“Likely, the practice of euthanasia in some form will be implemented in the world.  In Russia euthanasia is illegal, and I now fully agree with that, and not on logistical grounds, but because the meaning of medical practice is to provide life and the patient’s health, and the killing as a way to treat the pain may not be acceptable. There is no pain that cannot be managed. This practice may cause psychological pressure on the elderly, for example, because of financial reasons.

But since there is an issue, and the question arises about its implementation, it should not be the issue of the medical community. This may be a special procedure performed by some social workers. Of course, I would caution to call euthanasia of a seriously ill person a murder, because there is no offense if all procedures are followed.”

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SCOTLAND

It is time for politicians to take a more enlightened view of assisted dying– heraldscotland.com (8/25/12) – In June 2012, a significant development took place in Vancouver, when the Supreme Court ruled that the Canadian criminal code, which prohibits physician-assisted death, violated fundamental rights of equality, life and liberty. The wisdom lying behind that judgment is profound. Terminally ill individuals who experience intolerable suffering now have the opportunity to bring that legally and humanely to an end. The court was satisfied that commonly-advanced reasons for denying them relief, including the protection of the vulnerable and damage to the trust patients invest in doctors, could be properly answered, if that was allowed in highly constrained circumstances.

While it is widely recognised that Switzerland permits doctors to practise euthanasia and extends this to foreign nationals with the financial means (about £10,000) to avail themselves of that option, it is less well known that other jurisdictions, including Oregon and Washington in the US and the Netherlands, Belgium and Luxembourg in Europe, also take a more enlightened view of assisted dying than we do.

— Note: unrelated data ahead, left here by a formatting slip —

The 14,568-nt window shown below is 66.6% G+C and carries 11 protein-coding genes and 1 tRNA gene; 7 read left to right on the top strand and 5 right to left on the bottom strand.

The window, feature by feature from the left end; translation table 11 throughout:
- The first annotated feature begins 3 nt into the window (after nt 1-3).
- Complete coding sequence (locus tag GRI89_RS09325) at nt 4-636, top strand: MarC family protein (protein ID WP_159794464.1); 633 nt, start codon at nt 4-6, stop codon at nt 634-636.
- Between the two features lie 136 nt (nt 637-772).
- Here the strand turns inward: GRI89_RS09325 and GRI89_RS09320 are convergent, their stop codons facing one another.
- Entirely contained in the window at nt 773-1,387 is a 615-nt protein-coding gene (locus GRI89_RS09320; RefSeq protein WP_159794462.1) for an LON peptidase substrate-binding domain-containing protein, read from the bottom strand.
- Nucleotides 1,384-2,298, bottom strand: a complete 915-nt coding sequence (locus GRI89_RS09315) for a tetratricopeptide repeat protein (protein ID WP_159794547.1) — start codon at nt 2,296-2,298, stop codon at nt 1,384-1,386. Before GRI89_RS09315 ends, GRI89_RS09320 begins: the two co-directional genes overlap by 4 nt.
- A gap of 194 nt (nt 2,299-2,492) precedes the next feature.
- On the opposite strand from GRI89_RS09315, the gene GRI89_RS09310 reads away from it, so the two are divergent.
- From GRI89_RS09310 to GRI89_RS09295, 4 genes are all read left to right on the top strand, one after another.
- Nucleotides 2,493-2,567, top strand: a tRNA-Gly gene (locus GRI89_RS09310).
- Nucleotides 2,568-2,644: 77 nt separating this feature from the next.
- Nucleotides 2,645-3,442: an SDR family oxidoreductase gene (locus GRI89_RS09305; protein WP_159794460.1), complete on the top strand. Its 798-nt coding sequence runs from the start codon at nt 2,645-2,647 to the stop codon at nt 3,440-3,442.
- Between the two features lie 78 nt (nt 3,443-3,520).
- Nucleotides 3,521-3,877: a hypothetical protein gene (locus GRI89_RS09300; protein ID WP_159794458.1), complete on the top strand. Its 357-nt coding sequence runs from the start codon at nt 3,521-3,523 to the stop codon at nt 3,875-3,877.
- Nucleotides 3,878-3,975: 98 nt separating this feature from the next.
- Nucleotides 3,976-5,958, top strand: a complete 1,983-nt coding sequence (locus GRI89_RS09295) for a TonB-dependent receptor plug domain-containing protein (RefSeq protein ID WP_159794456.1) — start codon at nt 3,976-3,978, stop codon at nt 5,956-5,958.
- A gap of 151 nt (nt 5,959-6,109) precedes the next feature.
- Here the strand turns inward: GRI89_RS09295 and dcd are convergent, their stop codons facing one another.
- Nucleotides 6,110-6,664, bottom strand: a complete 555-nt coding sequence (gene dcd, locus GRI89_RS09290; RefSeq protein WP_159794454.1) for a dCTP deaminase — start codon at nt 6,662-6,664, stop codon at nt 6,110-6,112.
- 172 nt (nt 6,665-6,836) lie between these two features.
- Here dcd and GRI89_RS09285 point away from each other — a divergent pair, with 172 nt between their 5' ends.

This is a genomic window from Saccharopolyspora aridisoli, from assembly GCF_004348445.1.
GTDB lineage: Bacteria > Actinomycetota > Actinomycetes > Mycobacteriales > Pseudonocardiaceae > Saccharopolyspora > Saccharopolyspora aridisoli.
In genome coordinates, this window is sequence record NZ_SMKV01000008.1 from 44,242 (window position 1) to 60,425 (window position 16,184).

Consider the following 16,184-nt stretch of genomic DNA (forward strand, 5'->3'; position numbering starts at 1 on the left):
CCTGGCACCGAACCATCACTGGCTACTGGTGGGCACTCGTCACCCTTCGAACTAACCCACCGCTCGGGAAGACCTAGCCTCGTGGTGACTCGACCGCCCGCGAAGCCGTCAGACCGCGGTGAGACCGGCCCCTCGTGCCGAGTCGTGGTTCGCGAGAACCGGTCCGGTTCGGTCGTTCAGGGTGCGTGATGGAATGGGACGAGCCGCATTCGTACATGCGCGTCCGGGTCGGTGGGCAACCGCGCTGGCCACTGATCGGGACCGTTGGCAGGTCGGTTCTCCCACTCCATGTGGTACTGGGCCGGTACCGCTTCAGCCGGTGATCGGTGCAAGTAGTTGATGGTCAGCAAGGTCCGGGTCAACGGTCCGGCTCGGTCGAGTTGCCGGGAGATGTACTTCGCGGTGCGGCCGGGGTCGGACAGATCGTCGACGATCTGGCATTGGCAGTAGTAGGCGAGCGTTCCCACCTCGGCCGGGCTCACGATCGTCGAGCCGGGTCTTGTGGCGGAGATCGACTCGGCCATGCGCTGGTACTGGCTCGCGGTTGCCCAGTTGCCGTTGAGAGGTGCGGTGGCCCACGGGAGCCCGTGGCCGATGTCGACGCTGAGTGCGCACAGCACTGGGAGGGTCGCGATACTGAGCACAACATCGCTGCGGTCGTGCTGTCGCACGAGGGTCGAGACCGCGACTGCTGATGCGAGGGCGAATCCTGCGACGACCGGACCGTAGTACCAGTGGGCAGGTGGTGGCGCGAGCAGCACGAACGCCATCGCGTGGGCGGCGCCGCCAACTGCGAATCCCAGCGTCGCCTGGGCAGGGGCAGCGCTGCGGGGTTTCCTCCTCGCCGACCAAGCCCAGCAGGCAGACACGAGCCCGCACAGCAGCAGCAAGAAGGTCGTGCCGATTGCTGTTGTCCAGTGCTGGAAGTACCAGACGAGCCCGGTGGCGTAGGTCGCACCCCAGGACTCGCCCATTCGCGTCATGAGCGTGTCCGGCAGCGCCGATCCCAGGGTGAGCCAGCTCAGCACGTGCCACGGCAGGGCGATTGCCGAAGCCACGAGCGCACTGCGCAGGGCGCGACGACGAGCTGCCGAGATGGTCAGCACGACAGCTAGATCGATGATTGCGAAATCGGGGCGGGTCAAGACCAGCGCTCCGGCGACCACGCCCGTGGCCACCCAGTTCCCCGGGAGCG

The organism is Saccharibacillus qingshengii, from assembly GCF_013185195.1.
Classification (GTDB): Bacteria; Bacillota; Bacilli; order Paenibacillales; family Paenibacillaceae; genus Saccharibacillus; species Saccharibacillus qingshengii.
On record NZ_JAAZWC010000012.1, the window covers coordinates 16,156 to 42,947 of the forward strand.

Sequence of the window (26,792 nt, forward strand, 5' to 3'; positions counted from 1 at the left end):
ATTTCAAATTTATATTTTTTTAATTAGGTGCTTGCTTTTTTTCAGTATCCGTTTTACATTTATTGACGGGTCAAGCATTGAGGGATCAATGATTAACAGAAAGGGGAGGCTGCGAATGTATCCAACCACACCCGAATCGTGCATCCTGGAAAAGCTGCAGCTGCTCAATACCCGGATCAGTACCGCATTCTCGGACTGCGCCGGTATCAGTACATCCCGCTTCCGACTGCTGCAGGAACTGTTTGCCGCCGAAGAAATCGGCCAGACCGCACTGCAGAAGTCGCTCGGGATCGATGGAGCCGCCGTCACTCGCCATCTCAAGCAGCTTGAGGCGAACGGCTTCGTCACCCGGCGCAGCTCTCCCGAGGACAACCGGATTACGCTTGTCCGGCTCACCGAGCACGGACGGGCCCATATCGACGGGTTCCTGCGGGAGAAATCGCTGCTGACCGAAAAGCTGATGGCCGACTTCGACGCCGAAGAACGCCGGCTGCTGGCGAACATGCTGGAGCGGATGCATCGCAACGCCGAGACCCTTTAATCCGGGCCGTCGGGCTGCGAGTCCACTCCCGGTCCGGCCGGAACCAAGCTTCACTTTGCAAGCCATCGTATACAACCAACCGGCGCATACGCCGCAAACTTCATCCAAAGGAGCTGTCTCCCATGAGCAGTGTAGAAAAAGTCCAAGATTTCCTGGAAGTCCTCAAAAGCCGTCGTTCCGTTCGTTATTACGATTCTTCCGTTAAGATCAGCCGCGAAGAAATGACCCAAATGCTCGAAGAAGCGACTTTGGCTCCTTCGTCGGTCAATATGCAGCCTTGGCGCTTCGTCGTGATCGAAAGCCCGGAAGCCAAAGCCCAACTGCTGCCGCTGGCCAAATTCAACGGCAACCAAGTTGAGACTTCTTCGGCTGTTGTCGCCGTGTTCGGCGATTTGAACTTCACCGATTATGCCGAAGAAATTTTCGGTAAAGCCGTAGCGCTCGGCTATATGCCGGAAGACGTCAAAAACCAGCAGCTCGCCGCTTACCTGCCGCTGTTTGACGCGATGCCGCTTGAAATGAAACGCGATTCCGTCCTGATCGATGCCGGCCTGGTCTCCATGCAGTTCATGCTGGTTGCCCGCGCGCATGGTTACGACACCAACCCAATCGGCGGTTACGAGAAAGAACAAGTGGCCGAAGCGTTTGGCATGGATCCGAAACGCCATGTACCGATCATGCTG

In 2011 MSPs in Holyrood rejected any change to the law concerning assistance at the end of life. However, in the near future Margo MacDonald will introduce a Bill again seeking to amend the legislation.

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SWITZERLAND

Assisted suicide firm Dignitas to sue Swiss police for reviving terminally ill woman who fell asleep during procedure by Martin Robinson in MailOnline (8/16/12) – The world’s foremost euthanasia clinic, Dignitas, is to sue the Swiss police after their officers tried to revive a terminally ill woman who fell asleep during an assisted suicide.

Police stopped the procedure near Zurich after the patient lost consciousness after only consuming half the drugs meant to kill her, and therefore officers assumed that her suicide attempt had failed.

The unnamed woman was meant to finish the lethal cocktail of barbiturates and police say their rules state that if a patient is still alive two hours after taking the drugs they will call an ambulance.

Following the intervention the woman in her 60s, who was suffering from a genetic disease and weighed only five stone, was rushed to hospital were she later died.

Under Swiss law, a state official – usually a police officer – must be present to monitor proceedings when an assisted suicide is being conducted.

And Dignitas now want the police to be prosecuted for ‘interfering in a legal assisted suicide’ and ‘abducting a patient’ during the incident on August 2.

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UNITED KINGDOM

Euthanasia and the Death Penalty: a dilemma by Andre Langlois – HuffPost Lifestyle UK (8/1/12) – I don’t believe the dilemma is inescapable. A similar argument can be made against other laws, such as motoring laws, and assisted dying is certainly about facilitating individual freedom. But when it comes to the state facilitating death, my opposition to the death penalty strikes an uneasy contrast with my support for assisted dying.